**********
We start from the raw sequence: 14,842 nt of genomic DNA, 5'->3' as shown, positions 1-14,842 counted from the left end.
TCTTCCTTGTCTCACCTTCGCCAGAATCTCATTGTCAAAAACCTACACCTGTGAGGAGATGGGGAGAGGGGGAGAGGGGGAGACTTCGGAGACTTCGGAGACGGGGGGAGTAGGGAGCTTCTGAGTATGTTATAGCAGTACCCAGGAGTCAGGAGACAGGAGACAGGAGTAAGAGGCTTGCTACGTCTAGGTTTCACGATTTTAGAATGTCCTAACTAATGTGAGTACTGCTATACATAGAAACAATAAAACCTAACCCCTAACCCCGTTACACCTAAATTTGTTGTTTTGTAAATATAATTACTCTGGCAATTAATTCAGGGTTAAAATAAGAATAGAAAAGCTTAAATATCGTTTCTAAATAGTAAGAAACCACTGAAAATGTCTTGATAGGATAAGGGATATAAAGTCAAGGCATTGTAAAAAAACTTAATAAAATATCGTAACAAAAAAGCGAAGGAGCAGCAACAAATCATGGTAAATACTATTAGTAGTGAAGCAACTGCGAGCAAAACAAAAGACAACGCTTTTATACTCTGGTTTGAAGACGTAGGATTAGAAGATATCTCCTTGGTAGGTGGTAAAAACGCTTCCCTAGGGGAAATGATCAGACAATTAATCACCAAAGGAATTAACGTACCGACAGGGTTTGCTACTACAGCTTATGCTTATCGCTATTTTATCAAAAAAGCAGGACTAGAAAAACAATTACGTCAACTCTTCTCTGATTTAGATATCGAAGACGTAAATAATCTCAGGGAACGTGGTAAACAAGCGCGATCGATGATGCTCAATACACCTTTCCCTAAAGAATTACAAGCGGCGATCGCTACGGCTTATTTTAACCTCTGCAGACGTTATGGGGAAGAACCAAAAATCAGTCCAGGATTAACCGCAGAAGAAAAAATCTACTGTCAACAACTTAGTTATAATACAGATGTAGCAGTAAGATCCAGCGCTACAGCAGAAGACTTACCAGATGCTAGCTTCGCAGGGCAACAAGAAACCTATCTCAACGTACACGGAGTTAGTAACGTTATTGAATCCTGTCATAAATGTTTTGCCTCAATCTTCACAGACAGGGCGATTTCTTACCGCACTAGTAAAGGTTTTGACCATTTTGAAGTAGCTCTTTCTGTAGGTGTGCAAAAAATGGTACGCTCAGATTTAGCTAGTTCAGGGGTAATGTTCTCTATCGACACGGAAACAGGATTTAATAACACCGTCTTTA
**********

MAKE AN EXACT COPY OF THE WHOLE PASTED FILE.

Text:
We start from the raw sequence: 14,842 nt of genomic DNA, 5'->3' as shown, positions 1-14,842 counted from the left end.
TCTTCCTTGTCTCACCTTCGCCAGAATCTCATTGTCAAAAACCTACACCTGTGAGGAGATGGGGAGAGGGGGAGAGGGGGAGACTTCGGAGACTTCGGAGACGGGGGGAGTAGGGAGCTTCTGAGTATGTTATAGCAGTACCCAGGAGTCAGGAGACAGGAGACAGGAGTAAGAGGCTTGCTACGTCTAGGTTTCACGATTTTAGAATGTCCTAACTAATGTGAGTACTGCTATACATAGAAACAATAAAACCTAACCCCTAACCCCGTTACACCTAAATTTGTTGTTTTGTAAATATAATTACTCTGGCAATTAATTCAGGGTTAAAATAAGAATAGAAAAGCTTAAATATCGTTTCTAAATAGTAAGAAACCACTGAAAATGTCTTGATAGGATAAGGGATATAAAGTCAAGGCATTGTAAAAAAACTTAATAAAATATCGTAACAAAAAAGCGAAGGAGCAGCAACAAATCATGGTAAATACTATTAGTAGTGAAGCAACTGCGAGCAAAACAAAAGACAACGCTTTTATACTCTGGTTTGAAGACGTAGGATTAGAAGATATCTCCTTGGTAGGTGGTAAAAACGCTTCCCTAGGGGAAATGATCAGACAATTAATCACCAAAGGAATTAACGTACCGACAGGGTTTGCTACTACAGCTTATGCTTATCGCTATTTTATCAAAAAAGCAGGACTAGAAAAACAATTACGTCAACTCTTCTCTGATTTAGATATCGAAGACGTAAATAATCTCAGGGAACGTGGTAAACAAGCGCGATCGATGATGCTCAATACACCTTTCCCTAAAGAATTACAAGCGGCGATCGCTACGGCTTATTTTAACCTCTGCAGACGTTATGGGGAAGAACCAAAAATCAGTCCAGGATTAACCGCAGAAGAAAAAATCTACTGTCAACAACTTAGTTATAATACAGATGTAGCAGTAAGATCCAGCGCTACAGCAGAAGACTTACCAGATGCTAGCTTCGCAGGGCAACAAGAAACCTATCTCAACGTACACGGAGTTAGTAACGTTATTGAATCCTGTCATAAATGTTTTGCCTCAATCTTCACAGACAGGGCGATTTCTTACCGCACTAGTAAAGGTTTTGACCATTTTGAAGTAGCTCTTTCTGTAGGTGTGCAAAAAATGGTACGCTCAGATTTAGCTAGTTCAGGGGTAATGTTCTCTATCGACACGGAAACAGGATTTAATAACACCGTCTTTA